Thanks that gives me some nice new options.

So whats all this galvanic corrosion business I keep hearing of? any details you could offer would be useful.
 

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Another option would be to run a second loop only for the chipset and have CPU and Video on another. The chipset loop wouldnt need the biggest of pump/rad and you isolate the pressure problem, a single rad should do. A good triple on CPU and GPU with some nice fans should work fine. Thermochill PA 120.3 is proven to be a good triple along with Swiftech MCR320 and Feser 360.

I'm having a bit of struggle getting into your "no compromise on looks" ideology though. Personally I'd be more confident in using regular barbs than compression ones.
 

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Discussion Starter · #15 ·
Quote:


Originally Posted by kimosabi
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Another option would be to run a second loop only for the chipset and have CPU and Video on another. The chipset loop wouldnt need the biggest of pump/rad and you isolate the pressure problem, a single rad should do. A good triple on CPU and GPU with some nice fans should work fine. Thermochill PA 120.3 is proven to be a good triple along with Swiftech MCR320 and Feser 360.

Are you suggesting that without the chipset in the main loop, only a single good rad would be necessary for the i7 and both 295s(with a fair amount of OCing on that i7)? If I can kick out the second rad for that set, and add one of those cheaper looking single fan rad + res combo units for the second loop, I could have 2 loops for the same effective space as one loop with nothing but an extra small pump... very nice. That said I'm wary of cooling three high heat items all on a single uncooled pass in series, but then you guys know better than I do about liquid.

Quote:


Originally Posted by kimosabi
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I'm having a bit of struggle getting into your "no compromise on looks" ideology though. Personally I'd be more confident in using regular barbs than compression ones.


Really? I was under the impression that compressions would actually offer a better seal, assuming of course that the proper time and effort was put into attaching them. Some items, such as the chipset will have to use barbs anyway of course and I am not so entirely picky as to try and change those. I just happen to think compressions look nicer and I was under the impression that they offered a superior seal for the places where I'm picking my own fittings.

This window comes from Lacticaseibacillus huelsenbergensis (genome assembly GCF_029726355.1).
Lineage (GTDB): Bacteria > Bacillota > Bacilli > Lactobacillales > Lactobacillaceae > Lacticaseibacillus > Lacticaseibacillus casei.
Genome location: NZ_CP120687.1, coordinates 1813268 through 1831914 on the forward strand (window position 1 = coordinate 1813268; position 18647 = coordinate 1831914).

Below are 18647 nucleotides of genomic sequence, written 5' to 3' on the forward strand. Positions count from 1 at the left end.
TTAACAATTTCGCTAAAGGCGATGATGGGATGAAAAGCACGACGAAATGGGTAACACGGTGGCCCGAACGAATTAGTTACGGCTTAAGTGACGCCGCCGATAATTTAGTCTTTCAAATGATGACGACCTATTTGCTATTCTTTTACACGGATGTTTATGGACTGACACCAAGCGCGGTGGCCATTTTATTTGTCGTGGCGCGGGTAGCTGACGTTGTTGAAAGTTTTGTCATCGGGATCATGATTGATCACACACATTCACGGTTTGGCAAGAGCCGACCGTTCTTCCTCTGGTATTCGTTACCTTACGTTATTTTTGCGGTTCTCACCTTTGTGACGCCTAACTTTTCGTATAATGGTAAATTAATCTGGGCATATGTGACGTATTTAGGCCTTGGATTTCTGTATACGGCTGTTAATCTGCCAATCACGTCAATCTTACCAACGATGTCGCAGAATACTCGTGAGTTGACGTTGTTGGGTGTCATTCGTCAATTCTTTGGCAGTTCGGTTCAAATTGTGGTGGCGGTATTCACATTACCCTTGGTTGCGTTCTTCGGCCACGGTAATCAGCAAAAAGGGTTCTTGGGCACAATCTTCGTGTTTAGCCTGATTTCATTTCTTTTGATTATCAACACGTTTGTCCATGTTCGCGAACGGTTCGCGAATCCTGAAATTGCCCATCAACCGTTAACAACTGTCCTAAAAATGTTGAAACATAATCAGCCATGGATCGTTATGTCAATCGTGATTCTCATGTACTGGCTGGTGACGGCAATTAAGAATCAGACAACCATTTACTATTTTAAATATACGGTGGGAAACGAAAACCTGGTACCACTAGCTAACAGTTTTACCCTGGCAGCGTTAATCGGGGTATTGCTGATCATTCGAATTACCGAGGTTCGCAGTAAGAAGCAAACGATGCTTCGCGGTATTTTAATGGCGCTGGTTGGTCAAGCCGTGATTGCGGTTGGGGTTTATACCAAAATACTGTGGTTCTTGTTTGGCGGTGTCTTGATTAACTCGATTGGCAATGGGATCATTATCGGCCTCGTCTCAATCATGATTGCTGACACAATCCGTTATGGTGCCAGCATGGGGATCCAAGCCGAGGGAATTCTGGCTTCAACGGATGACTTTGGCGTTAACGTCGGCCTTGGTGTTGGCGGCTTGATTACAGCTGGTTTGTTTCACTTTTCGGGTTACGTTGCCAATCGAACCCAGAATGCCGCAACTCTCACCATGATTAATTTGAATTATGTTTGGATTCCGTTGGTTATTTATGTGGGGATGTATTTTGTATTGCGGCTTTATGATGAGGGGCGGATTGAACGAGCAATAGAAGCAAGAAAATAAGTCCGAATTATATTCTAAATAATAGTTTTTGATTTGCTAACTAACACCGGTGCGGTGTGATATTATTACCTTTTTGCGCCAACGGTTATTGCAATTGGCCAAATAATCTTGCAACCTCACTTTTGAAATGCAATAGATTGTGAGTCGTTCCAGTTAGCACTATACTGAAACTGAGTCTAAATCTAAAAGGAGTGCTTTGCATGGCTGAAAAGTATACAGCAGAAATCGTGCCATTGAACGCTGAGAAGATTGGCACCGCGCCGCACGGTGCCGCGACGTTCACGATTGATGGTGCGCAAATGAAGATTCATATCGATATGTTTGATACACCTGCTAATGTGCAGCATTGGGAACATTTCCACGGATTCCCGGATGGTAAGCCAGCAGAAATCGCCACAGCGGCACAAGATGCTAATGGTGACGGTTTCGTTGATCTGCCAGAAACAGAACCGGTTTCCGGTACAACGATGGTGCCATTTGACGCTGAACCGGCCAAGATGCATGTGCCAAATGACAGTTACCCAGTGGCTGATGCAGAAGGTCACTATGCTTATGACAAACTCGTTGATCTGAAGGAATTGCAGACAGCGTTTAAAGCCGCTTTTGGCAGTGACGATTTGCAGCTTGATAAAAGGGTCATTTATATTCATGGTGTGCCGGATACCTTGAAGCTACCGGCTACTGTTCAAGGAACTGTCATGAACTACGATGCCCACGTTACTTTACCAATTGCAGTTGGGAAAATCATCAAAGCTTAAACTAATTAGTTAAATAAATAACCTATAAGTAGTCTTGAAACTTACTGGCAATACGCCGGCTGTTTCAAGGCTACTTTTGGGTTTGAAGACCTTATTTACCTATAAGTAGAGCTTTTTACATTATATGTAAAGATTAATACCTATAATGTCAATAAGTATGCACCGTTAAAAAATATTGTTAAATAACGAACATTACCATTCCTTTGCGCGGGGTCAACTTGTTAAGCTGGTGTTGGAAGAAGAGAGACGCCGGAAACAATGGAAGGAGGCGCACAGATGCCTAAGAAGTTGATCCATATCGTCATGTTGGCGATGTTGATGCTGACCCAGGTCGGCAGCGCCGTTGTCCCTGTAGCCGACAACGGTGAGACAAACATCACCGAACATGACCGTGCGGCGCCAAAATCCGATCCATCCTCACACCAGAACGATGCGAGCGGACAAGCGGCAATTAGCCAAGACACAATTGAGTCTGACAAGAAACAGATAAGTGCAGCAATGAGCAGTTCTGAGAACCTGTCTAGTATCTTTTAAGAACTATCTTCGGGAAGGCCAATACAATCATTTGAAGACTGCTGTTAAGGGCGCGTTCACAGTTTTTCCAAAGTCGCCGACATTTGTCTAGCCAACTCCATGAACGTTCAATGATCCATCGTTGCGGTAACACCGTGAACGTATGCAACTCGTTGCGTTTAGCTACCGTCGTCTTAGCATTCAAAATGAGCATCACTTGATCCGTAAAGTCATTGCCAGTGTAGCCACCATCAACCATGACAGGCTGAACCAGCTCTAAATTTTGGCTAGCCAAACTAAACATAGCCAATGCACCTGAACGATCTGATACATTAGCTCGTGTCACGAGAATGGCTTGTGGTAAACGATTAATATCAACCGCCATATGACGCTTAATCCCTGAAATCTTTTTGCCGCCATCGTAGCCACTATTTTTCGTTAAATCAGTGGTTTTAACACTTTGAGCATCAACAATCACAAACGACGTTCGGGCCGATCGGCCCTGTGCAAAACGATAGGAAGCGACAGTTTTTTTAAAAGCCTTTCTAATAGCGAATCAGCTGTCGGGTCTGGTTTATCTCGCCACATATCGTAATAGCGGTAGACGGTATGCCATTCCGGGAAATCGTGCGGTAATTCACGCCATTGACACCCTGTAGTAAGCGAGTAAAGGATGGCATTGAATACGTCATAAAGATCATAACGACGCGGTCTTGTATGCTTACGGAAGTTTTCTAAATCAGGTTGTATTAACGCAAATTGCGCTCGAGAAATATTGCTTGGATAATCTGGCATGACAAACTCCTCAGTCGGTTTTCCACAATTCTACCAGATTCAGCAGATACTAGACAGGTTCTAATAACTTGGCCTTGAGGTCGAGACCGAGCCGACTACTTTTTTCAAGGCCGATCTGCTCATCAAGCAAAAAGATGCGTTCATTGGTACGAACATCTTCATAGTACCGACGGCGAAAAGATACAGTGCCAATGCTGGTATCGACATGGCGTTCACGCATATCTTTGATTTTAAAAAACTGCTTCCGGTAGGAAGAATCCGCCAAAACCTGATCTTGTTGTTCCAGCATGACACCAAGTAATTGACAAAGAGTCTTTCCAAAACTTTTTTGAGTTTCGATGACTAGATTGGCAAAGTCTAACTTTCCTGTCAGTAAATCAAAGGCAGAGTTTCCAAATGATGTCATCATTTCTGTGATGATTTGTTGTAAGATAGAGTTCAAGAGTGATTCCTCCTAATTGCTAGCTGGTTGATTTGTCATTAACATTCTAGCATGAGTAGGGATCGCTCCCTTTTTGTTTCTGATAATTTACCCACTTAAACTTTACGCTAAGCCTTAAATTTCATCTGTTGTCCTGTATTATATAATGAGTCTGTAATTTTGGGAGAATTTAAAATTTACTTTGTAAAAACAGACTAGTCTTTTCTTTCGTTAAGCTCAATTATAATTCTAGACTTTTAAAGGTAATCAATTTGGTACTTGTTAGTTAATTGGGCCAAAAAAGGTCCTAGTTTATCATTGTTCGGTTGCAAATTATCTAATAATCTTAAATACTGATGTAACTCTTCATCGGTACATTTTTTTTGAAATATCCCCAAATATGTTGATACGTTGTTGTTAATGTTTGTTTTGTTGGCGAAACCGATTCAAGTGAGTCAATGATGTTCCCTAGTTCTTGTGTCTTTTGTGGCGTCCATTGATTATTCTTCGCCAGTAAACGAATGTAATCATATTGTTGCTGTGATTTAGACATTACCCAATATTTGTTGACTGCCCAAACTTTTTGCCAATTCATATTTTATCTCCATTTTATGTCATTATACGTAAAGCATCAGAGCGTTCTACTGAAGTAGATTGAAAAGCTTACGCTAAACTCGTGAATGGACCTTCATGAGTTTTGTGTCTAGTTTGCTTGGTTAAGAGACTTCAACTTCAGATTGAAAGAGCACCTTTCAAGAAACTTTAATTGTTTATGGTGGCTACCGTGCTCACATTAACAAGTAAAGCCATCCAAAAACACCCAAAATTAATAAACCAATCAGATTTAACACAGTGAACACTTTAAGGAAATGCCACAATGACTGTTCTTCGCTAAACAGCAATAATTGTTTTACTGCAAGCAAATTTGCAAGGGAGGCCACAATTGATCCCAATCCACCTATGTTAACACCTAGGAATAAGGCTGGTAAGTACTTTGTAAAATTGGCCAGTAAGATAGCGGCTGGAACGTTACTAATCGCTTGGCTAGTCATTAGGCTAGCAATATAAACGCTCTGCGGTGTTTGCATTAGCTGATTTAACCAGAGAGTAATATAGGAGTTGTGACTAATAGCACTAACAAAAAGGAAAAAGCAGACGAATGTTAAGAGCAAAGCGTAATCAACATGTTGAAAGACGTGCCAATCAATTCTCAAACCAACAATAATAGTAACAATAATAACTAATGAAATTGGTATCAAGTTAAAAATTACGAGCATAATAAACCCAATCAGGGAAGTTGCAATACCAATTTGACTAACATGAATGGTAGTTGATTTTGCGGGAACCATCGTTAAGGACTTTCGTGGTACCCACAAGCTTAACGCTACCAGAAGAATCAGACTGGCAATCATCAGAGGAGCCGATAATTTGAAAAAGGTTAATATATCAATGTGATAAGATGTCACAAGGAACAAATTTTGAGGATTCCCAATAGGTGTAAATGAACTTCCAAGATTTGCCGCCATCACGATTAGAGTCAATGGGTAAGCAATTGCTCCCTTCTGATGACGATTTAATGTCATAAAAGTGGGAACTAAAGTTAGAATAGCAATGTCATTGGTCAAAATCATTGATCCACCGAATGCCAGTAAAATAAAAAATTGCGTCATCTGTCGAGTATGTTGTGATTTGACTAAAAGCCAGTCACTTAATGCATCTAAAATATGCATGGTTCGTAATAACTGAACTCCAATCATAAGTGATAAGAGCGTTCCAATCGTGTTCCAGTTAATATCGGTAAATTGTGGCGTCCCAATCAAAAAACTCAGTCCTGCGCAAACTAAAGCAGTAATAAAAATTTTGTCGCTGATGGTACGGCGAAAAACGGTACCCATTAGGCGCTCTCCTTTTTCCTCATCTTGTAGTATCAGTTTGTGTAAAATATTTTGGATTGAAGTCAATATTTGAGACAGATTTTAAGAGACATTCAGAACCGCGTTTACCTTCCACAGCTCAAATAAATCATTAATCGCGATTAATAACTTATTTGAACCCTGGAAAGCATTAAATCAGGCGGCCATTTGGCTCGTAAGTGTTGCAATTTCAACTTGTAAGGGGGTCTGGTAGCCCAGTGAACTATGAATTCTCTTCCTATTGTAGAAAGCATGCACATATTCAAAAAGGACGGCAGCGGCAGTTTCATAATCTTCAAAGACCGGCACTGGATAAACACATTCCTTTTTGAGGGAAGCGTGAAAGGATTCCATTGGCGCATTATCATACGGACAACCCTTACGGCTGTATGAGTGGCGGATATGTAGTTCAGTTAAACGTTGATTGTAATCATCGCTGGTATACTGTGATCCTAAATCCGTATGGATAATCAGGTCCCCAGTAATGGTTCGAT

Which brings up my latest question: What would you recommend as clamps? I've heard people mention zip ties and worm drives and I personally like the look and price of those Herbie Clips. Zip ties sound a bit cheap to me, and the worm drives look like they could be a pain in the neck not to mention ugly. Do those herbie clips actually offer a good seal?
 

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I'm sorry, I didnt take into consideration that you're running two 295s. That makes things a bit different. Two more GPUs is a huge heatsource so I guess we have a slight problem with your chipset 3/8" ID. The UD3P northbridge doesnt run hot at all and manages well enough with the stock HS. Maybe that applies to your mobo as well? If so we're back to the original plan.


Heres a nice thread on Compression VS Barbs: http://www.overclock.net/water-cooli...-vs-barbs.html

Price favors barbs and looks favors compression fittings. I guess either way youre good.
These things are much easier when you have the case and can plan visually. Decide on what case you want and go from there. I always recommend the TJ07 to watercoolers. Love that case.

http://www.newegg.com/Product/Produc...82E16811163060
 

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Discussion Starter · #17 ·
Quote:


Originally Posted by kimosabi
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I'm sorry, I didnt take into consideration that you're running two 295s. That makes things a bit different. Two more GPUs is a huge heatsource so I guess we have a slight problem with your chipset 3/8" ID. The UD3P northbridge doesnt run hot at all and manages well enough with the stock HS. Maybe that applies to your mobo as well? If so we're back to the original plan.